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rdiersin
04-12-2006, 12:32 PM
In this article he discusses some of the best power hitters under the age of 25 and of course mentions Wily Mo. I have copied the Wily Mo part

http://insider.espn.go.com/mlb/insider/columns/story?columnist=gillette_gary&id=2399305


Wily Mo Pena, 24, Boston Red Sox

Pena
Pena made his big-league debut at age 20 in 2002, and it seems like he's been around forever because of former Cincy GM Jim Bowden's hot air. But, hype aside, Pena has real power and appears to be coming into his own with 45 home runs in 647 at-bats the past two seasons. The right-handed slugger's career numbers don't look great (.248 BA, .477 slugging, 102 adjusted OPS), primarily because his development was retarded by spending too much time on the big club at a young age and not playing regularly.
One scout said that Pena was "a crude and unrefined talent" -- which is the Reds' fault -- but that "his tools are plentiful. His best days are ahead even though his instincts are questionable." The Red Sox understand what a special talent they have acquired, and Pena's future will not be treated cavalierly in Beantown as it was in the Queen City.

The part that I don't understand is that he says that the fact that he wasn't playing regularly at a young age is the Reds fault and that the Red Sox are going to treat him better. First off, I am not sure how a contract that dictates him being on the major league roster at a young age, that he signed with the Yankees is the Reds fault. The second part, is I could see somewhat him blaming the Reds for not playing him enough last year when there was a perceived log jam in the OF. But to the say that the Red Sox are going to treat him better? Is this being disingenuous considering the Red Sox are going to mainly plattoon him against LHP? If he were to have stayed he would have develop more by playing everyday, but now it seems like a step backward, back to two years ago. How does this help him develop? What am I not seeing here?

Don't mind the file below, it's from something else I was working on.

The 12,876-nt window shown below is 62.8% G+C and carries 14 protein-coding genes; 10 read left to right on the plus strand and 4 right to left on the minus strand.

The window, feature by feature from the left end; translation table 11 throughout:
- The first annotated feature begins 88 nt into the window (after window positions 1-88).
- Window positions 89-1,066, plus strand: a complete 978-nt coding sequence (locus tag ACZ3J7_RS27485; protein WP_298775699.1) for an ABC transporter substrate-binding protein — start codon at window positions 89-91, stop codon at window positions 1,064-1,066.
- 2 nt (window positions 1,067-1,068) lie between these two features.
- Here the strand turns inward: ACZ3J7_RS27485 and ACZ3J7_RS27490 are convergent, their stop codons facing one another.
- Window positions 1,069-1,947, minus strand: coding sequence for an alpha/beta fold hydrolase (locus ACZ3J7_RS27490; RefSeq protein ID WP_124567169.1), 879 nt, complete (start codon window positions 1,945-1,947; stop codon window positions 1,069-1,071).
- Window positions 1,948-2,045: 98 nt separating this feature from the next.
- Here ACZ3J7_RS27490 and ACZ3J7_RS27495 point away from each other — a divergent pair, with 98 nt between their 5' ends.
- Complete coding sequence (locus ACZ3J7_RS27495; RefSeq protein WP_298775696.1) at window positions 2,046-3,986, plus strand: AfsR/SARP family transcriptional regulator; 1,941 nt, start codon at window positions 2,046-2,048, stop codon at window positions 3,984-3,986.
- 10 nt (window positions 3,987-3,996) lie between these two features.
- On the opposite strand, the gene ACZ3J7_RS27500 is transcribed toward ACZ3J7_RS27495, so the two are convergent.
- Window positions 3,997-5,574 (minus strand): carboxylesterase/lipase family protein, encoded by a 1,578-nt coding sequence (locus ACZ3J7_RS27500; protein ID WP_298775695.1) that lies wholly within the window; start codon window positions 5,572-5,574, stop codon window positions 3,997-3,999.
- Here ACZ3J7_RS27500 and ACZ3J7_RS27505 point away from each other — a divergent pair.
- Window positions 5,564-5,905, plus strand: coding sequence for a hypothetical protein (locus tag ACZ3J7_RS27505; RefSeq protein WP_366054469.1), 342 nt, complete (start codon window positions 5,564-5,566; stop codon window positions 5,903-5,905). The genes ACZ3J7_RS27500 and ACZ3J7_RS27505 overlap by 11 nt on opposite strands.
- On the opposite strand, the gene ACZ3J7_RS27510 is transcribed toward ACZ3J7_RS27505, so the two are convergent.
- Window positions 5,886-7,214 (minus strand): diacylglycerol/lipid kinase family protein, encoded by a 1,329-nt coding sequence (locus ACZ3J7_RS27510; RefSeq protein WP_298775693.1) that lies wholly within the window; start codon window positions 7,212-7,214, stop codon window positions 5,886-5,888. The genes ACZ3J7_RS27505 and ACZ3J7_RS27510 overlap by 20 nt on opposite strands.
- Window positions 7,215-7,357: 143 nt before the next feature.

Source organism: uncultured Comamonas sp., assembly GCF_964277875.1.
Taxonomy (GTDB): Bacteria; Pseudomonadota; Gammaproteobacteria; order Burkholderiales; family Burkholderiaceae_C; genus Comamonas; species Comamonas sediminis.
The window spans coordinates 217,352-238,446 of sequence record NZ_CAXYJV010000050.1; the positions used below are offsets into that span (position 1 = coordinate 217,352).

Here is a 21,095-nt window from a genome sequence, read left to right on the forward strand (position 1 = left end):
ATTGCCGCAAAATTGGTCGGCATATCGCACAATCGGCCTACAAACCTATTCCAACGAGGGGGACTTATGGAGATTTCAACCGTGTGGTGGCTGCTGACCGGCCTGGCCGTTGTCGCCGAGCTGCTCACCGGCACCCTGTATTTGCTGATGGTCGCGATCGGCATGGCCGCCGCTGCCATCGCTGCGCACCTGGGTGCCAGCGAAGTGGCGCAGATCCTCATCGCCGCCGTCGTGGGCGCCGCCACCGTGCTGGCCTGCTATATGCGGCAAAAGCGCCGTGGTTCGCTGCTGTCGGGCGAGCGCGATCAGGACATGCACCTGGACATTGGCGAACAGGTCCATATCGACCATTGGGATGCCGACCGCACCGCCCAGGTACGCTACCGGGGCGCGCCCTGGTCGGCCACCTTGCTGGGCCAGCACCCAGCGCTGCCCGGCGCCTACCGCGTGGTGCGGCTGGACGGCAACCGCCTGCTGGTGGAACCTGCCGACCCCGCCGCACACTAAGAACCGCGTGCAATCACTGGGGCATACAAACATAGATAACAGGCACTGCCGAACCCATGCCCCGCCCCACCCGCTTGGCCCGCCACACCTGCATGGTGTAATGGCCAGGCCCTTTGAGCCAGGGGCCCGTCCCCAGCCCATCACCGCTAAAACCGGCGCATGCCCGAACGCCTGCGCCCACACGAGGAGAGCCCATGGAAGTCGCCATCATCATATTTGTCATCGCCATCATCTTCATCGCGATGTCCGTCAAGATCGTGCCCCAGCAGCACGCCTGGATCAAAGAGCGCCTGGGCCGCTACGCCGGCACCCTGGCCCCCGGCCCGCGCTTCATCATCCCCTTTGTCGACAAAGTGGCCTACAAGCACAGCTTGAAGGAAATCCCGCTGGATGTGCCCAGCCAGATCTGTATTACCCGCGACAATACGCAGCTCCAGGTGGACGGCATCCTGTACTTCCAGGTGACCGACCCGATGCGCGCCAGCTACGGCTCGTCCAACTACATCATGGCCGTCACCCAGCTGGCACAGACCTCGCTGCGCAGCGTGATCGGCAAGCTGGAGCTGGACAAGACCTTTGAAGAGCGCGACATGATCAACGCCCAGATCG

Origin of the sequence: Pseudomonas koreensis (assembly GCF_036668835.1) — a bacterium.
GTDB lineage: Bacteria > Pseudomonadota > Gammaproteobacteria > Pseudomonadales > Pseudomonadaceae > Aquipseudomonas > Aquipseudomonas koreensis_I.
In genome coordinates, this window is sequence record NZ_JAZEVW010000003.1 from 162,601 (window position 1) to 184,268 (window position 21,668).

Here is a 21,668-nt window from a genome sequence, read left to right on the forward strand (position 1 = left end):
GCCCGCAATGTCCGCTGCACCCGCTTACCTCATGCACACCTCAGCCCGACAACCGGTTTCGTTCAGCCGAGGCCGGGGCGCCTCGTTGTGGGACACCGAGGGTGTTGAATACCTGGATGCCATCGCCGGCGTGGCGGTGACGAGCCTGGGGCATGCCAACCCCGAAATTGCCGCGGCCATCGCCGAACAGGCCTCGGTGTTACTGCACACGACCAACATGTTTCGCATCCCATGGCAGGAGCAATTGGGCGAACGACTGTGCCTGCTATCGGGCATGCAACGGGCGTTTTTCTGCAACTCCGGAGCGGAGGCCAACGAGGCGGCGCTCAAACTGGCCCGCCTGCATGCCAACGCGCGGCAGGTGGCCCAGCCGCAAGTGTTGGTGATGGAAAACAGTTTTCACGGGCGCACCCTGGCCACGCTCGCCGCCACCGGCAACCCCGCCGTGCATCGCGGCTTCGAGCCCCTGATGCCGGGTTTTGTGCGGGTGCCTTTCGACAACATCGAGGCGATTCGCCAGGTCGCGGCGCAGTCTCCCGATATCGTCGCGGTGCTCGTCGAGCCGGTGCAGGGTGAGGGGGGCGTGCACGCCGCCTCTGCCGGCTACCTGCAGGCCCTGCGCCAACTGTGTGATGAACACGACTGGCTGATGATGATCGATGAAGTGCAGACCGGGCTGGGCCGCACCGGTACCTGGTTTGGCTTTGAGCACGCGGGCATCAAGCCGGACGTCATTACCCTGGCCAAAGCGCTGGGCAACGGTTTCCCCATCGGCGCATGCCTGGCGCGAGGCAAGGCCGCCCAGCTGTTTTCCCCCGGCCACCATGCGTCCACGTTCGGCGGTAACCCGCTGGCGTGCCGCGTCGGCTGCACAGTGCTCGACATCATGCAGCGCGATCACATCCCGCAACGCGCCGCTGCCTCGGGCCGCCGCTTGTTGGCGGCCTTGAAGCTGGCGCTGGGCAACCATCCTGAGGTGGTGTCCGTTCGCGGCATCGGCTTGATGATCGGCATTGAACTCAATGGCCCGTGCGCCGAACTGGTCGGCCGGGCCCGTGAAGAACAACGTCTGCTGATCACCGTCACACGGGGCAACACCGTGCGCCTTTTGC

registerthis
04-12-2006, 12:36 PM
I suppose Pena's ridiculous contract was also the Reds fault. :rolleyes:

smith288
04-12-2006, 12:47 PM
Pena's growth was retarded because of his own contract, nothing the Reds did or didnt do.

rdiersin
04-12-2006, 12:49 PM
Yea, I agree smith and reg, but the part I found most interesting is that aren't the Red Sox doing the exact same thing with him by platooning him? The whole argument he was making seems to be a contradiction.

KoryMac5
04-12-2006, 12:54 PM
We can always start up an email campaign against misinformation

Gary Gillette, a contributor to MLB insider on ESPN.com, is the editor of the 2005 ESPN ... Gary can be reached via e-mail at GGillette@247Baseball.com.